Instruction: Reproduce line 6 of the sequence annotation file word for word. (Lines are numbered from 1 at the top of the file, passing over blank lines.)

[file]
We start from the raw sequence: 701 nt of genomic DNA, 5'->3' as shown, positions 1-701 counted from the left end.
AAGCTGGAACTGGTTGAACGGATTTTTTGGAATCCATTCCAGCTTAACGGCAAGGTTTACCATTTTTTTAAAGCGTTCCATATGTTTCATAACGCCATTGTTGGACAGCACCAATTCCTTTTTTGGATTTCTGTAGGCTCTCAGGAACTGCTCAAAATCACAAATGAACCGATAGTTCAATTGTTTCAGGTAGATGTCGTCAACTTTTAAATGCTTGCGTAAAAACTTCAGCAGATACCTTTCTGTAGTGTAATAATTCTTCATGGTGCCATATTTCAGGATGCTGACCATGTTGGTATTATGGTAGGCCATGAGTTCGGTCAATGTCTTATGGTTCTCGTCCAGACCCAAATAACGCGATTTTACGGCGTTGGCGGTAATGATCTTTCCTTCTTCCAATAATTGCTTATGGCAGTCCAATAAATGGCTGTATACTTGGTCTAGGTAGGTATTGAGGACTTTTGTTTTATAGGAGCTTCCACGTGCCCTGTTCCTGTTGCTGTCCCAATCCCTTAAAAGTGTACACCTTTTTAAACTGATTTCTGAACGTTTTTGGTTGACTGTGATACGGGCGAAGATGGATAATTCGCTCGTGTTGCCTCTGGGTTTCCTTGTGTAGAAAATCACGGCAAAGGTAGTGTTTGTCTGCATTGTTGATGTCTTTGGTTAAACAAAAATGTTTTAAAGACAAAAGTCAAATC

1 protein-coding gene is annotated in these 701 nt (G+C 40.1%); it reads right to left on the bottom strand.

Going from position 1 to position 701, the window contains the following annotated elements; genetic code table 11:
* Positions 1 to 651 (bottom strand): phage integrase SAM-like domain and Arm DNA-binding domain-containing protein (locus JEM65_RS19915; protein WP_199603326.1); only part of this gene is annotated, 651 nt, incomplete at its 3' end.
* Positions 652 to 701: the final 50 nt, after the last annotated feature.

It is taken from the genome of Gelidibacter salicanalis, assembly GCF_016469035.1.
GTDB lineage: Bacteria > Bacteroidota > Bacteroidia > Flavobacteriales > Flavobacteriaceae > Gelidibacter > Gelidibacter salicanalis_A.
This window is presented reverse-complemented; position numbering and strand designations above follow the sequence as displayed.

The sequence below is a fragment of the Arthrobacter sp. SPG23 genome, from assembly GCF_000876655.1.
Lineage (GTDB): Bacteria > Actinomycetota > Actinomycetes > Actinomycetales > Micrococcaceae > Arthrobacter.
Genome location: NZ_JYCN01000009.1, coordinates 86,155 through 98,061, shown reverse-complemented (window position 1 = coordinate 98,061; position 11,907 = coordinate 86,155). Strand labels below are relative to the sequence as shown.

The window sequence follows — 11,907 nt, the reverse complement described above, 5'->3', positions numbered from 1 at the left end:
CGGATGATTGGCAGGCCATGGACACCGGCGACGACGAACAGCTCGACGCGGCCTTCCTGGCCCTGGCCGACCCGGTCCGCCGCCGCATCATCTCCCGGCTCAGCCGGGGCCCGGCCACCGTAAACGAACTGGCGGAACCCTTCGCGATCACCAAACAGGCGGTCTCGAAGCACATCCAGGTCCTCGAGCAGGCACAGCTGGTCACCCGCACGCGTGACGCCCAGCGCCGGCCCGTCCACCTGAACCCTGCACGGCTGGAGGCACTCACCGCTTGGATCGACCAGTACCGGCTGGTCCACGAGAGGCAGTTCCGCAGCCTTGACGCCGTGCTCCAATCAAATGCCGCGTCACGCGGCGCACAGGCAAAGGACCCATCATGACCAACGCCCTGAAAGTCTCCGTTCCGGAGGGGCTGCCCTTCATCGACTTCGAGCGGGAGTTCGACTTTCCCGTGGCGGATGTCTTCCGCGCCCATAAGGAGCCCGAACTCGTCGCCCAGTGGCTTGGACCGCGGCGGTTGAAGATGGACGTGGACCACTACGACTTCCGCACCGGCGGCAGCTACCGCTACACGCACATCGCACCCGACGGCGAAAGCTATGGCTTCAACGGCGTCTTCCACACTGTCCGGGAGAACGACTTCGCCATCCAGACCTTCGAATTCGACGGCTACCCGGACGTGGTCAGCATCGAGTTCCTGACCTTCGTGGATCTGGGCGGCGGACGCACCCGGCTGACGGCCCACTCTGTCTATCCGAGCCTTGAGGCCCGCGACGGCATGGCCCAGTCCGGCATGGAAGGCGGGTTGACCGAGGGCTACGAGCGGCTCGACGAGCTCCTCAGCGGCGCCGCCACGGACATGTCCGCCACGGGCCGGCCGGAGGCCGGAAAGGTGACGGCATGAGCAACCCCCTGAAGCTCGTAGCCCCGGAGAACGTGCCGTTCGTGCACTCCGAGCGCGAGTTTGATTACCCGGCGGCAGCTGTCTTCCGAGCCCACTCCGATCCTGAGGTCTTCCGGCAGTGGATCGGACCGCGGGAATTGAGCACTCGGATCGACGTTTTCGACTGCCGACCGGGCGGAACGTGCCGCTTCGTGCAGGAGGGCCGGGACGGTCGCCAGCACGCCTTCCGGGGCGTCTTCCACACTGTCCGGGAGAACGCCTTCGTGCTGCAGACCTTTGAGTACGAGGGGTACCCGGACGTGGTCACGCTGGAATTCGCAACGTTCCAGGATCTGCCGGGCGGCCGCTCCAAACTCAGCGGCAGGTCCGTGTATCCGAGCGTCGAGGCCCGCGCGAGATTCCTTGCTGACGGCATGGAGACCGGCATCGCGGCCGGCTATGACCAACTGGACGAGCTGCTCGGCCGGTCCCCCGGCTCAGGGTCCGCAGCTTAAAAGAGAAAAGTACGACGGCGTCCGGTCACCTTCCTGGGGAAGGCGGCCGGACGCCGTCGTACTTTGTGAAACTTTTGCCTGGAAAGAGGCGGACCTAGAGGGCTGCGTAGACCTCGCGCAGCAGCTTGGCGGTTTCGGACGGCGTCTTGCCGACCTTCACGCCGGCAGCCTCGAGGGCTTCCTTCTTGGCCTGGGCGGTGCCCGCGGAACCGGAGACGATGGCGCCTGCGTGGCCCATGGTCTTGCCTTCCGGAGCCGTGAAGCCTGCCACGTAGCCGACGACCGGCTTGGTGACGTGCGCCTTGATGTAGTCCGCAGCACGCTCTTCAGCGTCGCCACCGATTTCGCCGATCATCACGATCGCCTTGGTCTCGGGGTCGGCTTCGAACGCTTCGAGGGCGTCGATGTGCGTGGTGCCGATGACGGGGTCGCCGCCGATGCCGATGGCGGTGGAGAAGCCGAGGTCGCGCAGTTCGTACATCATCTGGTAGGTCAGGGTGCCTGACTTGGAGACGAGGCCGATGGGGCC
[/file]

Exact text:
* Positions 652 to 701: the final 50 nt, after the last annotated feature.